During 2016 a great deal of debate has taken place about 14-19 education, especially the design and suitability for particular students, but there has been little progress with developing alternatives. Neither has there been a real appreciation of the type of labour market that young people seek to enter – the implications of changes in the occupational structure for the future of many technician level qualifications for example, or that large numbers continue to end up in jobs for which they are over-qualified

If the immediate focus should be on developing curriculum alternatives, then over the longer term,  because many young people are now no longer able to rely on education to ‘move on’, the real problem may be  its potential loss of legitimacy.

Education’s ‘Great Reversal’

They used to  focus  on skills shortages, but now more labour market commentaries are emphasising the under- utilisation of skills and qualifications;  particularly in relation to the excess supply of graduates compared to the number of ‘graduate jobs’ available.  More recently still, concern has focussed on the extent of unpaid student debt  – the consequence of graduates not earning enough to hit the pay back threshold, with estimates suggesting that with many graduates  trapped in low-paid jobs, up to half it may never be repaid.  This is Alison Wolf’s starting point and the justification for the Remaking of Tertiary Education[i] in which the influential Wolf calls for a sub-degree pathway providing more cost effective opportunities for young people to enter employment.

As Wolf correctly recognises, qualifications like Higher National Diplomas have long since disappeared as polytechnics have become degree issuing universities. Her proposals tail the Department for Education’s Post-16 Skills Plan[ii] which also outlines a new college based ‘technical’ pathway between academic education and work based apprenticeship training.

The problem is that (as Wolf acknowledges) the nature of the occupational structure is changing.  The expanding middle of the post-war period which generated most of the new technical jobs has been replaced by an ‘hour-glass’ or has gone increasingly ‘pear shaped’   – as more work has been automated and those who would have been expected to end up in ‘the middle’ being pushed down into less skilled and less well paid employment, but also finding that where this sort of employment continues to be available, employers are able to recruit graduates.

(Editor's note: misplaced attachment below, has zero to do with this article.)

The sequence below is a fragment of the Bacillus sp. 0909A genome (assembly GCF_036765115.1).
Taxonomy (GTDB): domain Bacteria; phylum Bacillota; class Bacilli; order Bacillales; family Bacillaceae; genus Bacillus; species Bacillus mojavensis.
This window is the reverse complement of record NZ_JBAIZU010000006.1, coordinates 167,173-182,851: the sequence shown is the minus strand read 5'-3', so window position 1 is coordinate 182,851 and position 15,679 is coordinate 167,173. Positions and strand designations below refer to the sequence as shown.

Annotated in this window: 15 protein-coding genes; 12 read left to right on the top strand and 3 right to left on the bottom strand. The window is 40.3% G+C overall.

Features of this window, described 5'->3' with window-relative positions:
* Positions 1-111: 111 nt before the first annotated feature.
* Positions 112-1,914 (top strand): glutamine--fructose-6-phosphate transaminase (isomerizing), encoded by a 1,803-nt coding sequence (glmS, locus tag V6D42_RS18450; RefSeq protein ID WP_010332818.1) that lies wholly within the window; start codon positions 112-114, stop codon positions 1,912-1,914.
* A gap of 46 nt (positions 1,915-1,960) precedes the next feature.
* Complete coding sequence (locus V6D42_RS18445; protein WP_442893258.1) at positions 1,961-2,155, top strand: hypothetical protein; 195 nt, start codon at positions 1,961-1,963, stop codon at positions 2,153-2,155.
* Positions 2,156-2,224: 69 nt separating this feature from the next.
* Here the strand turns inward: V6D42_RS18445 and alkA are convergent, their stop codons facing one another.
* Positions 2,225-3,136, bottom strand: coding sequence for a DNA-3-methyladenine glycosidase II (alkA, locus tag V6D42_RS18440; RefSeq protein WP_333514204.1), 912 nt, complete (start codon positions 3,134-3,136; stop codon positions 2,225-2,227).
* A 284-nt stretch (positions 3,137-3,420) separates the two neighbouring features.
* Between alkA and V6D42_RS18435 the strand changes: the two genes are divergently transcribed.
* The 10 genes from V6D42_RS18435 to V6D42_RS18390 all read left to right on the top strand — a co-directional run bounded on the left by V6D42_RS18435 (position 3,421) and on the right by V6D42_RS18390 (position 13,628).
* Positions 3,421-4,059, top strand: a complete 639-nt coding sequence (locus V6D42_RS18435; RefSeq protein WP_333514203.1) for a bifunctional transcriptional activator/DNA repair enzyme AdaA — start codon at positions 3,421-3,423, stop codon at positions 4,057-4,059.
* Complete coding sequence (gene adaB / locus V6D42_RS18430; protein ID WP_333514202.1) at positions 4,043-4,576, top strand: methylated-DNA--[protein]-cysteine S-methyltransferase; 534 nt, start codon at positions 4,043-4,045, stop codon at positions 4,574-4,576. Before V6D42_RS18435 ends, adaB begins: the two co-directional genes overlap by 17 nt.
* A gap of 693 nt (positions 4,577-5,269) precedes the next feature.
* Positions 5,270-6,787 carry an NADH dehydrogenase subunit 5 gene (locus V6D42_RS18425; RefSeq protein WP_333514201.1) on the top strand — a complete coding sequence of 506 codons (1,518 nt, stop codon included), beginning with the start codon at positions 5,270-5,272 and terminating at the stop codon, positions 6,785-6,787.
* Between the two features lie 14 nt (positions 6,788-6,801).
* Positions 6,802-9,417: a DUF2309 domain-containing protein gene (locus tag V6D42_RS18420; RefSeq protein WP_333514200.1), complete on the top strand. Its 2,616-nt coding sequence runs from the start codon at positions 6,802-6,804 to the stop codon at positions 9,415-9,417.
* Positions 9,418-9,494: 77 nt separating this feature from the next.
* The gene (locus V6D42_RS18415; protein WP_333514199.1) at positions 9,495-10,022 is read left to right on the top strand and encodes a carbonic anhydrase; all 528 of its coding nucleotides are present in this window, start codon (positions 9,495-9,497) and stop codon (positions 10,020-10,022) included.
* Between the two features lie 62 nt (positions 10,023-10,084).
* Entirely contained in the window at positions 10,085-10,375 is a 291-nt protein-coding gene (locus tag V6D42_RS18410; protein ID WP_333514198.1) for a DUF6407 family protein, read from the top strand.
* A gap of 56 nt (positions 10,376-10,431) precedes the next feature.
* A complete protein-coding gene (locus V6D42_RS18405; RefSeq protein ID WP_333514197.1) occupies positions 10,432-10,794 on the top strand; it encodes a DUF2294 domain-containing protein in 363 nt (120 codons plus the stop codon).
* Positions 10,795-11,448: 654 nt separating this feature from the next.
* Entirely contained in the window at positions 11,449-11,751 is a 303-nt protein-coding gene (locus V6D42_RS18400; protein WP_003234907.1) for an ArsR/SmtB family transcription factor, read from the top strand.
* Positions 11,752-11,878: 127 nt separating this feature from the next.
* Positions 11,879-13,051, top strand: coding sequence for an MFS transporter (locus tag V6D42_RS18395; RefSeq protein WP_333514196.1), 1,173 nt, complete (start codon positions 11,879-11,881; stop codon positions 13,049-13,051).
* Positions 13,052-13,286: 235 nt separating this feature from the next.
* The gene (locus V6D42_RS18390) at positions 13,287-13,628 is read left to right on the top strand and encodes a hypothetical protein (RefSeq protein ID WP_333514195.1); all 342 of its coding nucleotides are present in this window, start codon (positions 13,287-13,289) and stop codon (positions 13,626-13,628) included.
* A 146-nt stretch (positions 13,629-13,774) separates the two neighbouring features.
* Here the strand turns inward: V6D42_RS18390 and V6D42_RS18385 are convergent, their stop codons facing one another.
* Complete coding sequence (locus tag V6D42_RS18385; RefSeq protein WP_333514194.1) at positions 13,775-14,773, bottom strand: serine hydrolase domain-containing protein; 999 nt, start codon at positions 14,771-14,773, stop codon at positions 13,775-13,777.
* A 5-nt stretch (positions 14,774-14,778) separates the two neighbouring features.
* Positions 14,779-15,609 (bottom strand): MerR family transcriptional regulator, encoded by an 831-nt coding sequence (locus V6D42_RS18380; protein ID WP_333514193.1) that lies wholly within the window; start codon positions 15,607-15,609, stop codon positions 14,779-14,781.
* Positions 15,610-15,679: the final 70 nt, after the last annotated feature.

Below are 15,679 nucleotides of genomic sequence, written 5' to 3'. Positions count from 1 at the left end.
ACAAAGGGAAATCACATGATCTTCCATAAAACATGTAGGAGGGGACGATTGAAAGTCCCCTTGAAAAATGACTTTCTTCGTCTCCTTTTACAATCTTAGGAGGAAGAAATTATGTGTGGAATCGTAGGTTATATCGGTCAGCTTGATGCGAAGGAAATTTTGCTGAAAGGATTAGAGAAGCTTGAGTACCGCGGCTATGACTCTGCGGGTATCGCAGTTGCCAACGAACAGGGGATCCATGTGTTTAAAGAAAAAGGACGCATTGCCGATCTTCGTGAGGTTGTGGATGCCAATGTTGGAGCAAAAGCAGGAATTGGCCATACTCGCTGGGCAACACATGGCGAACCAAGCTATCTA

This is the reason for mass enrolment in higher education.  Despite the high fees, which were supposed to ‘price’ large numbers  out of HE, young people continue to enrol because even though having a degree may earn you less than it used to, in most cases it still provides  a ‘premium’ compared to being without. Unless a sub-degree qualification –which would be completed in two years and charge lower fees  -or a technical route, offers guarantees of a job and with few opportunities to complete more than a low-level and dead-end apprenticeship, there  would seem to be little chance that large numbers would reconsider anything but a university route.

Progressives should not support these ‘alternatives’ they are part of a  Great Reversal of education policy.  Despite its contradictions and distortions, mass participation in higher education, just like the comprehensive education that’s driven it, is a positive development and something not considered possible even  thirty years ago.  Higher education needs to be reorganised to accommodate these developments. Rather than offering different types of education, for different types of young people FE colleges and universities should be part of  local networks  of post-16 provision available to all and not only offering a variety of courses but a variety of assessment methods and different time frames.

 

[i] Remaking Tertiary Education: can we create a system that is fair and fit for purpose?